“Our philosophy is based on having kids start with their own lived experiences and then looking at other experiences and problems.”
“Putting the media in their hands is a way of helping them find a voice.”
“The goal is to help them be more critical thinkers and self-reflective as lifelong learners.”
Those quotes are from an interview with Steve Goodman. Goodman is a founding Director of the Educational Video Center (EVC) of New York.
The EVC trains teenagers in the art of documentary-making. Why documentary-making? It fosters the examination of social issues. It provides students the skills they need to find their message. And it helps them to learn to effectively communicate their message. In this program, youth learn to deconstruct media and construct their own. This gives them a solid education in media literacy. As a matter of face, EVC’s interns have had some impressive and inspiring successes!
“Media Literacy is a 21st century approach to education. It provides a framework to access, analyze, evaluate, create and participate with messages in a variety of forms – from print to video to the Internet. Media literacy builds an understanding of the role of media in society as well as essential skills of inquiry and self-expression necessary for citizens of a democracy.”
So Much Media
Anyone with a smart phone or access to a computer can create and publish messages. These messages can reach thousands – if not millions – of people in the blink of an eye. Citizens need to be media savvy so as not to fall prey to propaganda and “fake news”. This education in media literacy needs to start early and go deep through the years.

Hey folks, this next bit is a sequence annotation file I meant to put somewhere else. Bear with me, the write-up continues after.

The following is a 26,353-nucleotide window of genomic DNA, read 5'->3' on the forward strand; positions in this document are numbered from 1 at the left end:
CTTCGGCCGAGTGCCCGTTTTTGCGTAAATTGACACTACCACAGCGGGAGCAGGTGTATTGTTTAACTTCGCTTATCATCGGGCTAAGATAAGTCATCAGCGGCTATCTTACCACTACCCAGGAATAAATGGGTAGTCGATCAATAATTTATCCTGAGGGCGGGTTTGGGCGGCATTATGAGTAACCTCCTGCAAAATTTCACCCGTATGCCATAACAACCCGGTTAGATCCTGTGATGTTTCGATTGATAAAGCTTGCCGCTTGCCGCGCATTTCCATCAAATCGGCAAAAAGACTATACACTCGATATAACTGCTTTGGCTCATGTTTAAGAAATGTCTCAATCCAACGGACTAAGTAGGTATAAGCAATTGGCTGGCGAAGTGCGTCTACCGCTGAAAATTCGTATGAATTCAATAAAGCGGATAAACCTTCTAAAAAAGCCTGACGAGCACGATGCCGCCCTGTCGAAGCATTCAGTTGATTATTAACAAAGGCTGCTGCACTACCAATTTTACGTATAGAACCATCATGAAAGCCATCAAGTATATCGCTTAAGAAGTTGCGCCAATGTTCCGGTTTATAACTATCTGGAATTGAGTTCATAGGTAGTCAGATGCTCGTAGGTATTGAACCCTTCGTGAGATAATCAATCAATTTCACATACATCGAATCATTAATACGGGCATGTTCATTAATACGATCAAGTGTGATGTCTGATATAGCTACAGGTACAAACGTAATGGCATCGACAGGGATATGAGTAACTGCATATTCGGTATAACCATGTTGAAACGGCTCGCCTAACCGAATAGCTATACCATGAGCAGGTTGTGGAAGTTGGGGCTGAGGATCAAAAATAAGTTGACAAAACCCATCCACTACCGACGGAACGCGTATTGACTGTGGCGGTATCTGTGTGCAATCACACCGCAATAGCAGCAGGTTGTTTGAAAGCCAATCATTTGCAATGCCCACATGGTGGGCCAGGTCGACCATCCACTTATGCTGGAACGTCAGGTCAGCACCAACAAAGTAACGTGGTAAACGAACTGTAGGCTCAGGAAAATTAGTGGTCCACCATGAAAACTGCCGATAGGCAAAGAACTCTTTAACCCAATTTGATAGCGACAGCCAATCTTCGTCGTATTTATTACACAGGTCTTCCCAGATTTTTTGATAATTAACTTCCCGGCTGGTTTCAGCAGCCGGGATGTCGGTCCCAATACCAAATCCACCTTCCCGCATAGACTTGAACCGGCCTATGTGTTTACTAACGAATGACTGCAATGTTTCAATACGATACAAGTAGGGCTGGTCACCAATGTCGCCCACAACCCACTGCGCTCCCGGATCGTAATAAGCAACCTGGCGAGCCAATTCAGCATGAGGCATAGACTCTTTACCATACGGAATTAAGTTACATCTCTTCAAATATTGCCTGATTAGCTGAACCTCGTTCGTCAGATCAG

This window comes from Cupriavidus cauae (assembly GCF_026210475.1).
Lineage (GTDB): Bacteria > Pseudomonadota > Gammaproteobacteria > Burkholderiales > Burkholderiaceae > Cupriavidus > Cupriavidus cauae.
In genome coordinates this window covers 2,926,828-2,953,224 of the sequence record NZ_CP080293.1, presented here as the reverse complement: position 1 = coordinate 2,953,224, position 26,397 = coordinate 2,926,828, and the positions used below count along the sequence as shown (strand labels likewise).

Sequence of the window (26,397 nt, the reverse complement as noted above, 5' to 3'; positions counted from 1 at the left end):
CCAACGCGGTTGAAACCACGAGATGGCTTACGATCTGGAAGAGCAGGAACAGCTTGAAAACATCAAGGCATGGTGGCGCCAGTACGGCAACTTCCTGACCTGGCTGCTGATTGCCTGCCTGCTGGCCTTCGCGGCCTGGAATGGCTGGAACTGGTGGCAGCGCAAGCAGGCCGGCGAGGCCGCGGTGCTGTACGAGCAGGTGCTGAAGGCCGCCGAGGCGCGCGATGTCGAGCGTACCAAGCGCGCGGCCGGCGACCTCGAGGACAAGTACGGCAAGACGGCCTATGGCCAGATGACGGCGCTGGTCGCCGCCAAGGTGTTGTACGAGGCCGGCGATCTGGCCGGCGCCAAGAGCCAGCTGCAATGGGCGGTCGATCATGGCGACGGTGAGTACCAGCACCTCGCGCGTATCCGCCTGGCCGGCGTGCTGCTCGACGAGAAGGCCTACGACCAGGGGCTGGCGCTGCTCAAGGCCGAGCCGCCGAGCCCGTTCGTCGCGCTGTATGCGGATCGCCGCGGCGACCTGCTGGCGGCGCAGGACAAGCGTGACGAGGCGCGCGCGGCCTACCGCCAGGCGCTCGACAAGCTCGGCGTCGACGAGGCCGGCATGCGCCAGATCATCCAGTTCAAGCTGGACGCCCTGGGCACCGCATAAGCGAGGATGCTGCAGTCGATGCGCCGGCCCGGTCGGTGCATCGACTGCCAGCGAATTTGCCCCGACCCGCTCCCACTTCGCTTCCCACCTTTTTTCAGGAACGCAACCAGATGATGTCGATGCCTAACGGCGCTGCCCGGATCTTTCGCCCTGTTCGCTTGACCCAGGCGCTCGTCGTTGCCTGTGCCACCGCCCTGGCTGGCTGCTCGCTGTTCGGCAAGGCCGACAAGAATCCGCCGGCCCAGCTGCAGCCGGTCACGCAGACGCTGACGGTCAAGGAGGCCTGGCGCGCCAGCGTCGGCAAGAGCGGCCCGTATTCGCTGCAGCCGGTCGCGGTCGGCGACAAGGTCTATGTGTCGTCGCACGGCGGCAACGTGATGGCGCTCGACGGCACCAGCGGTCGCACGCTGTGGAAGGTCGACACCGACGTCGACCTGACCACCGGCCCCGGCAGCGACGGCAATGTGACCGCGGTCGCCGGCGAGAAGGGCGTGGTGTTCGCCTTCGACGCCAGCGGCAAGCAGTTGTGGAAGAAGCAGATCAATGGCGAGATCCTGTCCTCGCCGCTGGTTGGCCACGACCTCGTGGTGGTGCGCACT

When I look at that definition of media literacy and the goals of the EVC, it is clear that the foundation lies in arts education, including media arts. All forms of art are about expressing messages and points of view. They require the perceiver to draw conclusions and to analyze the message. The perceiver must also consider the point of view of the creator. They must also realize that life experiences will allow each person to perceive it differently. When students make art in any form, they find out how to communicate their own message. Of course, as they mature in their art-making, they are able to refine that ability.
The EVC focuses their efforts on youth who come from poor neighborhoods or marginalized communities. One project that they created explored the inequities in schools. How? By looking at the resources in two schools in the same district but in vastly different socio-economic neighborhoods. Anyone who has spent time in schools like these has seen it firsthand.
Arts and technology
We want the citizens of our country to be realized as human beings. We want everyone to have a voice and a platform and to have the skills to critically navigate their world. Yes? Then everyone needs a solid education that includes arts and technology. Unfortunately, those two things are the first subjects schools cut when money is tight. Many of our schools lack any art education at all. Those who don’t, have a very limited art education. Many schools have antiquated or limited technology. Some fortunate schools may have great technology… but no one on staff to teach students and staff how to use it effectively.
The need for media literacy is real and urgent. The best way to make it happen is not only to equip our schools with the necessary resources. We also need to equip them with teachers who can support and leverage those resources.
It may sound trite but the lyricist for “The Greatest Love of All”, Linda Creed, had it right when she penned the lyrics to that song:
“I believe the children are our future. Teach them well and let them lead the way.”
To summarize, it comes down to that our children need media literacy. All of them. Because the health of our society – and our democracy – depends on it. We need to teach them well because they will be leading the way. All we can do, what we must do, is prepare them as best we can and point them in the right direction.